The little girl had never seen a rodeo, but she loved animals in a greenhorn, eastern sort of way, so the family headed for town.
So far, the West had been magnificent -- broad vistas, glorious mountains and critters galore: moose, buffalo, elk, even a few bears.
The rodeo drew a big crowd. Dad was enjoying the calf-roping when he noticed that his 10-year-old had turned her back to the arena and folded her arms resolutely, her face as tight as the rope around a lassoed calf's neck.
He saw the trouble immediately and tried to explain. ''See, Jess? When they're all done, the calf gets up and runs away. He's fine.''
The little girl was unmoved.
Next came bronco busting. ''Daddy, what's that strap they put around the horse?'' Daddy didn't know but he noticed it was the first thing they removed after the rider was thrown off, usually in bone-crushing style. Daddy thought there was a lot of cruelty to humans going on.
They left early.
On the way out, Dad spotted a Stetsoned, denimed, booted old wrangler, and walked over, daughter in tow. It's time she learned that this is how you get to the truth of things, he thought. Go to the people who really know, and ask.
He asked about the flank strap they had seen on the broncos.
The cowboy explained that it was just a tight belt that ''tickled'' the horse. A tickled horse is a bucking horse, and that's what you want in a bronco.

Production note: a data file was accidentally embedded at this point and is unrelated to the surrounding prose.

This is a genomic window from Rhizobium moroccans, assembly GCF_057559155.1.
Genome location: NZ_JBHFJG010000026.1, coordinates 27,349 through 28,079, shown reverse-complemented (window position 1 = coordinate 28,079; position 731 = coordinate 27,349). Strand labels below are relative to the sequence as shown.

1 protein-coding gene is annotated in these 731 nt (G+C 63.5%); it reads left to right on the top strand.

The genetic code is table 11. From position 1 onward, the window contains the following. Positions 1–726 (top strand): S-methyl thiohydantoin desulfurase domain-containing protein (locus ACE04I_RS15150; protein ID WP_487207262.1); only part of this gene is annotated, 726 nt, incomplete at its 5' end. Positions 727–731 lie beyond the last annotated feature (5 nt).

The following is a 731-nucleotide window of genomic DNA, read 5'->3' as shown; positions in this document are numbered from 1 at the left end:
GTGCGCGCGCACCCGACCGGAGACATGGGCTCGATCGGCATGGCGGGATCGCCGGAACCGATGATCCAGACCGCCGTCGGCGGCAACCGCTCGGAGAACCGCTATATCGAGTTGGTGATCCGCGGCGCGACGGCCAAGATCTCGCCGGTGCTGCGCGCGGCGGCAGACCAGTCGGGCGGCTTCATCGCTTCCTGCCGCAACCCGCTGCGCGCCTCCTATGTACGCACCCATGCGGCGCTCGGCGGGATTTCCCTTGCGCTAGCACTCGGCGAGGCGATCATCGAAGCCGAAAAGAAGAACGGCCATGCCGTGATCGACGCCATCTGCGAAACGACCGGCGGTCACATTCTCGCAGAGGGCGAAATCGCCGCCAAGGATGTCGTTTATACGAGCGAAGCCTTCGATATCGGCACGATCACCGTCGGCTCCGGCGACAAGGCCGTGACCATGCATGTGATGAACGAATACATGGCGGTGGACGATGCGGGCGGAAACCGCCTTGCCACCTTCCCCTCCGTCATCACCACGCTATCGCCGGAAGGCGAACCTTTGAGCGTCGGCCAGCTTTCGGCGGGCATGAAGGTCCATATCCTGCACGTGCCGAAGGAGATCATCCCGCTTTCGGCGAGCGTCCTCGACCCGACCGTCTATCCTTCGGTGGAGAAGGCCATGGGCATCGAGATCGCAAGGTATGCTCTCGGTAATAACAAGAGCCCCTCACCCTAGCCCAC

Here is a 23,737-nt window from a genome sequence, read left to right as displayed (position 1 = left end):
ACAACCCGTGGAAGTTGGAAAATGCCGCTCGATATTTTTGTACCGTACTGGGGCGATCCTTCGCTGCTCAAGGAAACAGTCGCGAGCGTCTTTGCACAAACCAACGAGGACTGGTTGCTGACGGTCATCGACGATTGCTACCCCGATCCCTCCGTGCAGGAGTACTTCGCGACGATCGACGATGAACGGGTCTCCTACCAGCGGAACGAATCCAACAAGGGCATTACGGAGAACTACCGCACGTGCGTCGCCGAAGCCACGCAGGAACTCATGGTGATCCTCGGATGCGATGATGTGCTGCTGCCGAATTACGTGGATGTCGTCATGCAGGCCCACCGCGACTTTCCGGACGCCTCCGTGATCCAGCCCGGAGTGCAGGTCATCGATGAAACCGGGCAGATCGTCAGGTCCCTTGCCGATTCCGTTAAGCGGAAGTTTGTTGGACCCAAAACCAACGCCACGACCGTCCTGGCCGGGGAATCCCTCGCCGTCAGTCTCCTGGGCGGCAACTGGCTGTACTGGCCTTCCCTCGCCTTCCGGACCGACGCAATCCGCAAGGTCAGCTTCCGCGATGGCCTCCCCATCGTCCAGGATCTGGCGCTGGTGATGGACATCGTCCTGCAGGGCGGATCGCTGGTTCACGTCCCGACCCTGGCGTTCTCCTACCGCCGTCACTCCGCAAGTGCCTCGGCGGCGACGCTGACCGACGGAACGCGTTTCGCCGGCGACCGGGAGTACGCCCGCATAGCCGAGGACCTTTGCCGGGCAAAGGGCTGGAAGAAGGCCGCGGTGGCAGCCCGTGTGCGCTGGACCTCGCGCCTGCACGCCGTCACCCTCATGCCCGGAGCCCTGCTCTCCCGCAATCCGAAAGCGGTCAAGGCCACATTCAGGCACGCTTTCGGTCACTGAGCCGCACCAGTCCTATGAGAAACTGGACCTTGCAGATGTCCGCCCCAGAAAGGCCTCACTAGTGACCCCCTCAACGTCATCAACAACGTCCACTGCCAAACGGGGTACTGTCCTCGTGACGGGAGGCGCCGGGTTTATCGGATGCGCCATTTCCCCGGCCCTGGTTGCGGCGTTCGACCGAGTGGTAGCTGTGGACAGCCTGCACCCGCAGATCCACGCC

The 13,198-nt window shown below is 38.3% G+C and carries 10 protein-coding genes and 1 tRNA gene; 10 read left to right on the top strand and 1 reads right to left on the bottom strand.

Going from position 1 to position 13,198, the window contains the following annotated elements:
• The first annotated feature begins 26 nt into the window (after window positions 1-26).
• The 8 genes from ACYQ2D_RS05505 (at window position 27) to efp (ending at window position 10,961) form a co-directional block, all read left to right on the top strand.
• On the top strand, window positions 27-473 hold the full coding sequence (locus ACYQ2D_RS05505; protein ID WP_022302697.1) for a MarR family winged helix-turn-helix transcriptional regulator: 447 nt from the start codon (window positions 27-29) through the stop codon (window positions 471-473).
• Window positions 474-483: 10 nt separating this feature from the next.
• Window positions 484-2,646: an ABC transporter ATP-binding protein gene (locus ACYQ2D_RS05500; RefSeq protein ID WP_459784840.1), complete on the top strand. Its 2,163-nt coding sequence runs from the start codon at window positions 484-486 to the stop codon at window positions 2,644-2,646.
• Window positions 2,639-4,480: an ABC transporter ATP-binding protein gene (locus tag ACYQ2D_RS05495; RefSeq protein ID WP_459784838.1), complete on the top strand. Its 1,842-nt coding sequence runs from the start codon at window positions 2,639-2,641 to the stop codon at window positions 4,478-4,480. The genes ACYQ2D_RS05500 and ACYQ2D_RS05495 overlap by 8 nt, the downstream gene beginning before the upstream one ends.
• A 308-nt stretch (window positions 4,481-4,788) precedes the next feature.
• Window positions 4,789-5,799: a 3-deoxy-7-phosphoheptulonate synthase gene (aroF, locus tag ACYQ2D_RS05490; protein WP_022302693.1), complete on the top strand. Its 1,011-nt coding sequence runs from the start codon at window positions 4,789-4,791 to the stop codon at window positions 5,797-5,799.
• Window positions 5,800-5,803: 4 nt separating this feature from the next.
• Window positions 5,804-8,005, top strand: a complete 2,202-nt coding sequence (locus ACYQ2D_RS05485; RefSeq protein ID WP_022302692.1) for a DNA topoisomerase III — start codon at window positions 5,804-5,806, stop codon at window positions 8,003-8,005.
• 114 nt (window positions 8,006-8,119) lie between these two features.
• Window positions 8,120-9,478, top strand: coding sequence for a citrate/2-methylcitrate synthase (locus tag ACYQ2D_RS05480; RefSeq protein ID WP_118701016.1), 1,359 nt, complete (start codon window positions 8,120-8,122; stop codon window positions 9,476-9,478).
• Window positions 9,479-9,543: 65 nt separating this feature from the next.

The little girl wasn't buying it, so they cowboy leaned in closer.
He apparently thought he was helping when he said with warm sincerity, ''What you have to remember is, for most of these broncos, this is the last stop before the glue factory.''
Glue factory. The words hung in the air like a toxic cloud.
The little girl turned away. Her father tried for a graceful exit, but the cowboy had more truth to tell. ''If they don't buck, you know, next week they're in dog food.''
The little girl fought back her tears, a job made harder by her big brother, who quickly decided that ''dog food'' and ''glue factory'' were the funniest words he had ever heard.
A full moon lighted the mountains softy as they drove back to the national park where they were staying. Dad reflected on the night's events. The trouble with asking people for the truth, he thought, is that there's always the danger that they'll give it to you.
Dick George writes from Baldwin.